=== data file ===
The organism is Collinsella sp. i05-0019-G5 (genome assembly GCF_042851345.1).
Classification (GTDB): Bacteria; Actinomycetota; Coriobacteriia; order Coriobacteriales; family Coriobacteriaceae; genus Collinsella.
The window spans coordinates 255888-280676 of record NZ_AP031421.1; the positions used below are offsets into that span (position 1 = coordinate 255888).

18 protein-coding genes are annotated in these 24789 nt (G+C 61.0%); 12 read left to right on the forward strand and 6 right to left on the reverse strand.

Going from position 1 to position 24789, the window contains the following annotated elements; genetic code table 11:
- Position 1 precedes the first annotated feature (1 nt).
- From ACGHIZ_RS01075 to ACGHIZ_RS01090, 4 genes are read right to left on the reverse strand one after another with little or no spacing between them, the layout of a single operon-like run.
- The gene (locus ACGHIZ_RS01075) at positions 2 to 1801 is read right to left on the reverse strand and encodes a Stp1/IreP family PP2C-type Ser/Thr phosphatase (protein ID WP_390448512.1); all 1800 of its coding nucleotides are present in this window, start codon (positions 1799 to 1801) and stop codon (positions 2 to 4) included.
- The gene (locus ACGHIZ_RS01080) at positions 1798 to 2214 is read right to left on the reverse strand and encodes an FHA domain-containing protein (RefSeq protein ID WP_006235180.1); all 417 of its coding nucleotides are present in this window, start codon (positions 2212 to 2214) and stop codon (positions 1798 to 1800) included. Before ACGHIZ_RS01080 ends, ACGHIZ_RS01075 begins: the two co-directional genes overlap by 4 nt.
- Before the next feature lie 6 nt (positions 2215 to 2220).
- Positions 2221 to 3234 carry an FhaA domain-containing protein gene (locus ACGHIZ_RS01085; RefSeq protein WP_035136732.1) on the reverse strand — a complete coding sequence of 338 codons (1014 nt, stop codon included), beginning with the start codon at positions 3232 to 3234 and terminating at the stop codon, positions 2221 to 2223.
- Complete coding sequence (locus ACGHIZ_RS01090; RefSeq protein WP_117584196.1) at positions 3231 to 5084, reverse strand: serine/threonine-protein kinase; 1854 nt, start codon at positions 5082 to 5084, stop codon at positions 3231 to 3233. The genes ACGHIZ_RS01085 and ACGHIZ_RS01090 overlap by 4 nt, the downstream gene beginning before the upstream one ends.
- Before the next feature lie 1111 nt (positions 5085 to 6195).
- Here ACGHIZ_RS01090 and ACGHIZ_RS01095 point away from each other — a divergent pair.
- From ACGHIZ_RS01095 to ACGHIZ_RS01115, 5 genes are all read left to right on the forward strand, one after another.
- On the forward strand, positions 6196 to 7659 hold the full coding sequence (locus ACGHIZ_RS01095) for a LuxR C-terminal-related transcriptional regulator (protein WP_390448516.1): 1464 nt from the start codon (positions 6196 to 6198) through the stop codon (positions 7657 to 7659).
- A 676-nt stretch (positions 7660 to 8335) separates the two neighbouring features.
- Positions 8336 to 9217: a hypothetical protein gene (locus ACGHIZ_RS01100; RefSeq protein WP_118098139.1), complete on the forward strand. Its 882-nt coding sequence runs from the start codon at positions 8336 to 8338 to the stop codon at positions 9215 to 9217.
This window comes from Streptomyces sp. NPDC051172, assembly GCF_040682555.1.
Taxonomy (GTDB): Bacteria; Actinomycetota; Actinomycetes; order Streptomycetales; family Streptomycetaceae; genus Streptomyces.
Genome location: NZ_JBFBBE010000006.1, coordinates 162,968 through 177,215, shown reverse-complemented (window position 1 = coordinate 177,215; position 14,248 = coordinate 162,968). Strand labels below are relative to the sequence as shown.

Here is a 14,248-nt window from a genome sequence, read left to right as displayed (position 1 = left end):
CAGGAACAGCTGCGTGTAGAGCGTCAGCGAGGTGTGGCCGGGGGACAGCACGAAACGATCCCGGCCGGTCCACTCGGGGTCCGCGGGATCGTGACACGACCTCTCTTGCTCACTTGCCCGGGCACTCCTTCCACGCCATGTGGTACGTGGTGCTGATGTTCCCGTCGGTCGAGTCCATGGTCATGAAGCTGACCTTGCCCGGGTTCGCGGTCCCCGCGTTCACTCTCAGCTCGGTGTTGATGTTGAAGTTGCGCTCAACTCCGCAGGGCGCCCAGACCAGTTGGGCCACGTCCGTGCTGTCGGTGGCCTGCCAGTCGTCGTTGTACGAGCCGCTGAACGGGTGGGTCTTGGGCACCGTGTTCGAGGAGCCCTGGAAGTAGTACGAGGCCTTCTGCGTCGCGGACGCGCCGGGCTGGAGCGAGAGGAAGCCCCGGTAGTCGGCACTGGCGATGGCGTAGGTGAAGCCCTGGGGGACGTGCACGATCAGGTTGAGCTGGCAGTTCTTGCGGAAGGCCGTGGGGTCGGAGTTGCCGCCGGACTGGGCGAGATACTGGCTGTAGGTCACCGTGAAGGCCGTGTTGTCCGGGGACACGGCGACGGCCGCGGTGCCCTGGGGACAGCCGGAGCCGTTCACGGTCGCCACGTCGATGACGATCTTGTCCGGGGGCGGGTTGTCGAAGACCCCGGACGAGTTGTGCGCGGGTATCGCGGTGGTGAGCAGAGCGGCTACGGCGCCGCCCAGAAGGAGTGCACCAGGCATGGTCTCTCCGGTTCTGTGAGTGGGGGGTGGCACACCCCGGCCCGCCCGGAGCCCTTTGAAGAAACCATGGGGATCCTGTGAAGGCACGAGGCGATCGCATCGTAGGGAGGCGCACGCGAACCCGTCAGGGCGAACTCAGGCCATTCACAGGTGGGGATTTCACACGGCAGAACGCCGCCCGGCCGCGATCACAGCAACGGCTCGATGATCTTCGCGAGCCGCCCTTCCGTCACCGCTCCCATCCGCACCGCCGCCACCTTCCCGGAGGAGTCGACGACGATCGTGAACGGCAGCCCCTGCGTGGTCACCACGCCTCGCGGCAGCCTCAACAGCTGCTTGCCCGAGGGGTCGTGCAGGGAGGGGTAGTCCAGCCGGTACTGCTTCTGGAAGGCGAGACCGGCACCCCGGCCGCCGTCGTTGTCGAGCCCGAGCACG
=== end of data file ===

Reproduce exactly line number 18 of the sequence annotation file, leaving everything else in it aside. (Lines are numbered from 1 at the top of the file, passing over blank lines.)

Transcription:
- Positions 8336 to 9217: a hypothetical protein gene (locus ACGHIZ_RS01100; RefSeq protein WP_118098139.1), complete on the forward strand. Its 882-nt coding sequence runs from the start codon at positions 8336 to 8338 to the stop codon at positions 9215 to 9217.